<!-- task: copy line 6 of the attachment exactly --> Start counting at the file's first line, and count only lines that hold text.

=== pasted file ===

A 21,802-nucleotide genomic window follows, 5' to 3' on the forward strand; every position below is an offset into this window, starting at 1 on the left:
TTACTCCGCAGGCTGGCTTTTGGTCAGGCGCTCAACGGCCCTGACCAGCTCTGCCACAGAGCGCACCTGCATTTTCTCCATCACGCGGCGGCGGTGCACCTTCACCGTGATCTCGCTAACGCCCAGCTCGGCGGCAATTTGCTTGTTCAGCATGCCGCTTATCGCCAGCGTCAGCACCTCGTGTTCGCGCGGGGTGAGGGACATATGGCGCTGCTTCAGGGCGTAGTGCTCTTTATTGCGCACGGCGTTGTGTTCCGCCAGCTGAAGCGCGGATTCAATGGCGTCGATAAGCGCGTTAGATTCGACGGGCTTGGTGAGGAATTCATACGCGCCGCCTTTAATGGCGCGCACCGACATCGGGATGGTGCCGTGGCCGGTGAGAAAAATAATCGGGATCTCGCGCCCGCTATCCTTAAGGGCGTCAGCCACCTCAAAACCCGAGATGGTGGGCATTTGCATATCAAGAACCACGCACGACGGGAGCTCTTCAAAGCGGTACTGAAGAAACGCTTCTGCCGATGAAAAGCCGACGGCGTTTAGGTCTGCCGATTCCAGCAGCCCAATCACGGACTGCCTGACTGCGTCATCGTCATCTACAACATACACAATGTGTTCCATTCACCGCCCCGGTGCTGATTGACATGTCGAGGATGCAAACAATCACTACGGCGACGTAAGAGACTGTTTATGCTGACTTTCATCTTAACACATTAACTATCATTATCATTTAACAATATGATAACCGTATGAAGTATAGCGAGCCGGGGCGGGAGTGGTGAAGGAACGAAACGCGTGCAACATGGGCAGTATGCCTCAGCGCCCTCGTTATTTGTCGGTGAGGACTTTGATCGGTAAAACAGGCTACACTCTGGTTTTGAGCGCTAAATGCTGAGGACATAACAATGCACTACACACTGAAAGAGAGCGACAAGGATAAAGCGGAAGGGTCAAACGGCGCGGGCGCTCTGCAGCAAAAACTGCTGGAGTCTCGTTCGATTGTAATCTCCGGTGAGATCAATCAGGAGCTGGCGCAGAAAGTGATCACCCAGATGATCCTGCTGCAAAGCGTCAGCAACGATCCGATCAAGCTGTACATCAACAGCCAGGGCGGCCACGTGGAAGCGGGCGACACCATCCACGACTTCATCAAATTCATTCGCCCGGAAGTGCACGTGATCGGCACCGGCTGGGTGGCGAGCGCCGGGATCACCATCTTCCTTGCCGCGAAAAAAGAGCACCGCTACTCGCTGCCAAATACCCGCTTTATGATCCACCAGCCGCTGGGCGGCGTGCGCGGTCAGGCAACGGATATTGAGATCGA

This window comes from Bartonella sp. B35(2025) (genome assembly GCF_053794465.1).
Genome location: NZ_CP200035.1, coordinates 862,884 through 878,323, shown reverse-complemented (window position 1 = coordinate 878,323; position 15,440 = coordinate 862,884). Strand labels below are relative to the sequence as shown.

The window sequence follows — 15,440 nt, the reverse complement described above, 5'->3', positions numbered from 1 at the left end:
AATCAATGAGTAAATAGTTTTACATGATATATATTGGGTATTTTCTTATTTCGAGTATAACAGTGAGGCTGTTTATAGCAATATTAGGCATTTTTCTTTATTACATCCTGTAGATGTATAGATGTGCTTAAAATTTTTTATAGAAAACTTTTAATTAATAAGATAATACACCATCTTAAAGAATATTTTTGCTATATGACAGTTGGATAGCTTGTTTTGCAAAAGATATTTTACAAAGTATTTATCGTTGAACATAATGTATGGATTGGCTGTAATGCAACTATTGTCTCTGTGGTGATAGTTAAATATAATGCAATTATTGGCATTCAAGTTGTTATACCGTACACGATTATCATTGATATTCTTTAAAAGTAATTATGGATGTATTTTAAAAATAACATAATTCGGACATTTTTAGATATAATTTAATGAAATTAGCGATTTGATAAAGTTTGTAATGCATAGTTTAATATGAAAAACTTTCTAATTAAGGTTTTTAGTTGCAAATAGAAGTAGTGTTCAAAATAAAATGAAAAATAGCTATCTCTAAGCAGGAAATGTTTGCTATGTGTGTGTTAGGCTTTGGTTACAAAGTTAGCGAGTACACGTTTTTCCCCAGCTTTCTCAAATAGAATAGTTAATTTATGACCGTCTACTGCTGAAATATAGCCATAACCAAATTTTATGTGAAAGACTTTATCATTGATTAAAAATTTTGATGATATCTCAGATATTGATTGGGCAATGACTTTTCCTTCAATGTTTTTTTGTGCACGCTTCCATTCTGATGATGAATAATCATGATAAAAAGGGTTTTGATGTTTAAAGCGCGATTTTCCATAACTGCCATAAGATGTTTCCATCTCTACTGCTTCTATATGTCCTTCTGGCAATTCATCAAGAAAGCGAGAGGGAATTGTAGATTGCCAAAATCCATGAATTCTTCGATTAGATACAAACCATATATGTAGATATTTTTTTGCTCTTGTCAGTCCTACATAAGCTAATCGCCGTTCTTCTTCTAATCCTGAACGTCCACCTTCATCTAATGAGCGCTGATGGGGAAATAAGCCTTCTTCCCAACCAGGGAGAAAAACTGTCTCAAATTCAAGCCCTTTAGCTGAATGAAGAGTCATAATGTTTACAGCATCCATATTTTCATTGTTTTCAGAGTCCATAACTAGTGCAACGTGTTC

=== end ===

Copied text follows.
AATCAATGAGTAAATAGTTTTACATGATATATATTGGGTATTTTCTTATTTCGAGTATAACAGTGAGGCTGTTTATAGCAATATTAGGCATTTTTCTTTATTACATCCTGTAGATGTATAGATGTGCTTAAAATTTTTTATAGAAAACTTTTAATTAATAAGATAATACACCATCTTAAAGAATATTTTTGCTATATGACAGTTGGATAGCTTGTTTTGCAAAAGATATTTTACAAAGTATTTATCGTTGAACATAATGTATGGATTGGCTGTAATGCAACTATTGTCTCTGTGGTGATAGTTAAATATAATGCAATTATTGGCATTCAAGTTGTTATACCGTACACGATTATCATTGATATTCTTTAAAAGTAATTATGGATGTATTTTAAAAATAACATAATTCGGACATTTTTAGATATAATTTAATGAAATTAGCGATTTGATAAAGTTTGTAATGCATAGTTTAATATGAAAAACTTTCTAATTAAGGTTTTTAGTTGCAAATAGAAGTAGTGTTCAAAATAAAATGAAAAATAGCTATCTCTAAGCAGGAAATGTTTGCTATGTGTGTGTTAGGCTTTGGTTACAAAGTTAGCGAGTACACGTTTTTCCCCAGCTTTCTCAAATAGAATAGTTAATTTATGACCGTCTACTGCTGAAATATAGCCATAACCAAATTTTATGTGAAAGACTTTATCATTGATTAAAAATTTTGATGATATCTCAGATATTGATTGGGCAATGACTTTTCCTTCAATGTTTTTTTGTGCACGCTTCCATTCTGATGATGAATAATCATGATAAAAAGGGTTTTGATGTTTAAAGCGCGATTTTCCATAACTGCCATAAGATGTTTCCATCTCTACTGCTTCTATATGTCCTTCTGGCAATTCATCAAGAAAGCGAGAGGGAATTGTAGATTGCCAAAATCCATGAATTCTTCGATTAGATACAAACCATATATGTAGATATTTTTTTGCTCTTGTCAGTCCTACATAAGCTAATCGCCGTTCTTCTTCTAATCCTGAACGTCCACCTTCATCTAATGAGCGCTGATGGGGAAATAAGCCTTCTTCCCAACCAGGGAGAAAAACTGTCTCAAATTCAAGCCCTTTAGCTGAATGAAGAGTCATAATGTTTACAGCATCCATATTTTCATTGTTTTCAGAGTCCATAACTAGTGCAACGTGTTC